Wednesday, May 23, 2012

Cleaning up the world - one piece of excrement at a time.

On my walk last week, I glanced down and saw something that stopped me in my tracks. Two black  beetles were crossing the street while pushing a giant ball of – wait for it – dung.

“Darn it, where’s my camera when I need it?” I asked my faithful companion, Iris the dog. Her answer was a impenetrable glance, which I interpreted as “Well, you’re the blogger – it’s your responsibility” or maybe “Don’t look at me – I didn’t eat it.”

Being the technology maven I am, I whipped out the cell phone and snapped this picture. And being a cell phone picture, it does not tell the whole story. You will have to trust me that there were two beetles involved.

I first thought these two beetles were working cooperatively to move the ball back to their larder. Very impressive! Of course, ants work cooperatively, but I was surprised to see the beetles working in tandem.

But upon closer examination, I decided something else entirely was going on. One of the beetles was pushing the ball, while the other was clinging to it, riding round and round, scuttling like a lumberjack on a log to keep from being brushed off or crushed.

I imagined the conversation:

“Hey, this is my ball of dung! Leggo!

“No, finders keepers, it’s mine. Get off, it’s mine!”

“It’s mine! Stop pushing! I won’t let go!”


Or maybe this is the explanation (from Wikipedia):

The dung beetles roll and bury the ball for food or for a "brood ball." If for the latter, a male and female beetle will roll the ball. Usually the male rolls the ball and the female hitches a ride or follows along, but sometimes they will roll together. When they find a place with soft enough soil, they bury the ball, mate underground and prepare the ball; then the female lays eggs inside it. The ball provides food for the offspring. Some kinds of beetles will stick around to safeguard their young.

Oh. Apparently it was foreplay.

"Rainbow scarab," a dung beetle,  
Phanaeus vindex MacLachlan 
(Coleoptera: Scarabeidae), male (horned) and 
female. Photo by Drees. From
According to Texas A &M, there are a number of “tumblebugs” in the subfamily Scarabaeinae. Not all of them roll dung, some just burrow down in the dirt under poop piles.

Did you know that dung beetles dispose of 80 percent of the cattle droppings in some parts of Texas? These are beneficial bugs: since they reduce the amount of animal feces, they also reduce habitat needed by “filth-breeding flies.” I think we can all support that.

So if you see a beetle rolling a ball of poop along in your path, please don’t disturb him. He’s cleaning up the world, one piece of excrement at a time.

Favorite spot in the garden:

The day flowers  (Commelina erecta) seem to be at their peak right now. This patch is along (and in) a walkway near my porch – perfectly sited for viewing and appreciating! Day flowers bloom in the morning then close up, blooming for just one day (hence their name). They can be invasive, but aren’t at my house; perhaps because, according to the Wildflower Center, they prefer sandy soil, which I do not have.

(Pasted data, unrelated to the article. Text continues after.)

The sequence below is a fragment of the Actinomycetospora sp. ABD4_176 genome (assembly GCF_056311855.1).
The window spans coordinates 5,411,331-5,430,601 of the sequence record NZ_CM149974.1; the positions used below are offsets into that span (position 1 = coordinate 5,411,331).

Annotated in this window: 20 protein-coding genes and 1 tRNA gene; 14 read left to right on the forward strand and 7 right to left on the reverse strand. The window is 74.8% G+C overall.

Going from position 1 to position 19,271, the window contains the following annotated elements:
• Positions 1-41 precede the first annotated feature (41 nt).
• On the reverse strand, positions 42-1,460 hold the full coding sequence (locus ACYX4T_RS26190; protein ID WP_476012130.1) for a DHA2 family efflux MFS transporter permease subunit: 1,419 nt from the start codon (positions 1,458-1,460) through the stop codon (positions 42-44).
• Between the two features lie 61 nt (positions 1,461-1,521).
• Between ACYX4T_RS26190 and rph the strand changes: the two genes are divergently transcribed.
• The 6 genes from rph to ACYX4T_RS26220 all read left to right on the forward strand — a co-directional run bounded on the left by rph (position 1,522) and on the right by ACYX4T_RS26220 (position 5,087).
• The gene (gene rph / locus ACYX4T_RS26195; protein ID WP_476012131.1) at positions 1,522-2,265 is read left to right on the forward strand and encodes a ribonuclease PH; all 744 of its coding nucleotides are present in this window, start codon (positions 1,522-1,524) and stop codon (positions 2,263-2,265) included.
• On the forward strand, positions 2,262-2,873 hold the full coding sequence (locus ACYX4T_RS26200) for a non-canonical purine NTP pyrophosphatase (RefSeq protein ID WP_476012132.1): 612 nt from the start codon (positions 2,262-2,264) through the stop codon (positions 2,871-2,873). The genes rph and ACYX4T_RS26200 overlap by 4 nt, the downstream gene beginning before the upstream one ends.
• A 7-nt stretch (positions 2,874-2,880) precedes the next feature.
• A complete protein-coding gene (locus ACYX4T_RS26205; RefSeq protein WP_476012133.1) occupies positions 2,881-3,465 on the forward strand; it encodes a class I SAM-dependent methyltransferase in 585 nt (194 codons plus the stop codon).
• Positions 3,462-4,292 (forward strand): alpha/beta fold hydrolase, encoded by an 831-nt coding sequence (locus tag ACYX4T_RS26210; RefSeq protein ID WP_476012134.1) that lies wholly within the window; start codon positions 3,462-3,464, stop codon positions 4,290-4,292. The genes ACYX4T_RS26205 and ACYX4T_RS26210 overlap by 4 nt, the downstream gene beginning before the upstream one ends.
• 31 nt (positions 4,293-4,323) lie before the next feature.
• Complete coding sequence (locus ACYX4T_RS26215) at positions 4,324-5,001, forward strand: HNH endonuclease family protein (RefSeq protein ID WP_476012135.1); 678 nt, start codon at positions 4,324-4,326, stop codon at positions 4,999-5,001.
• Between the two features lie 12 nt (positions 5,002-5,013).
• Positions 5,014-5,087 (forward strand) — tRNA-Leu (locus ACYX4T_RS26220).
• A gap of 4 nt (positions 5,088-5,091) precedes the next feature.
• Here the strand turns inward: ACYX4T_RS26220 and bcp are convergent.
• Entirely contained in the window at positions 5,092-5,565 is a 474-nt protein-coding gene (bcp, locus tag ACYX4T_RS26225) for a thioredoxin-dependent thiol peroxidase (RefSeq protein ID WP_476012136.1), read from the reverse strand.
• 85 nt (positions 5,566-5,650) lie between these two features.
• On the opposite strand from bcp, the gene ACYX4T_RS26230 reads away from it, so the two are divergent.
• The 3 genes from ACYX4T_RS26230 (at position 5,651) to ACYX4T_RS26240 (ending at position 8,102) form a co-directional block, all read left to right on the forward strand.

Wednesday, May 16, 2012

Pretty, pretty.

I don't have a lot of these morning glories blooming now;
but the ones that are - are striking!

Well, it's Garden Bloggers Bloom Day again, and boy, do things look better around here than last year. In fact, I am a day late posting because we got an inch of rain yesterday - hurrah!

It has been a tremendous year in my area for Indian blankets (Gaillardia pulchella). I would show you a lovely picture, only they don't grow on our place! We have a few this year that popped up from seeds thrown a year and a half ago. Maybe they will spread seeds, and their offspring will be ready the next time perfect conditions arise.

Texas thistle (Cirsium texanum) taking over the septic drain field
Horsemint (Monarda citriodora),
also on the drain field.

Even without the gaillardias, the wildflowers are lovely here. As is usually the case, the flowers are best over the septic tank, with thistles, horsemint and Mexican hat taking center stage. I mowed out there a couple of months ago - but you would never know it. With the rain, however, we have things blooming in other places, too!

Mexican hat (Ratibida columnifera)
does well here.
Lady Bird's centaury (Centaurium 
texense) named for our beloved
Lady Bird Johnson.

Blackfoot daisies (Melampodium leucanthum)
are still blooming!

Dahlburg daisies (Thymophylla 
tenuiloba) are not native here,
but have naturalized in my yard.

Day flower (Commelina erecta) with rain lilies (Cooperia sp.),
naturally occurring in a flowerbed.

I hope you've enjoyed my blooms! Now head over to May Dreams Gardens to see what is happening in other gardens this month.

Wednesday, May 9, 2012

Farewell, trusty helpers.

I am mourning today the loss of . . . my favorite gardening gloves.

You have served me well, you lovely, spring green gloves emblazoned with the word “GARDENER” across the knuckles. You fit so well, and remained at the ready for any task, large or small, over the last few years. How will I go on? Something vital will be missing from my garden endeavors. I fear I will be less productive, and I hope that my garden will not suffer as a result of this tragic loss.

Yes, I have a picture of my garden gloves - what of it?
How could such a thing happen, you ask? Every gardener knows she must guard and protect her precious helpers.  Alas, I was careless.

After working on the gardens at our neighborhood club on Monday, I removed my trusty gloves and placed them on the hood of the Beast (my SUV). I know, I know, I hear your indrawn breaths of horror. I think I retrieved them from this dangerous spot, but . . .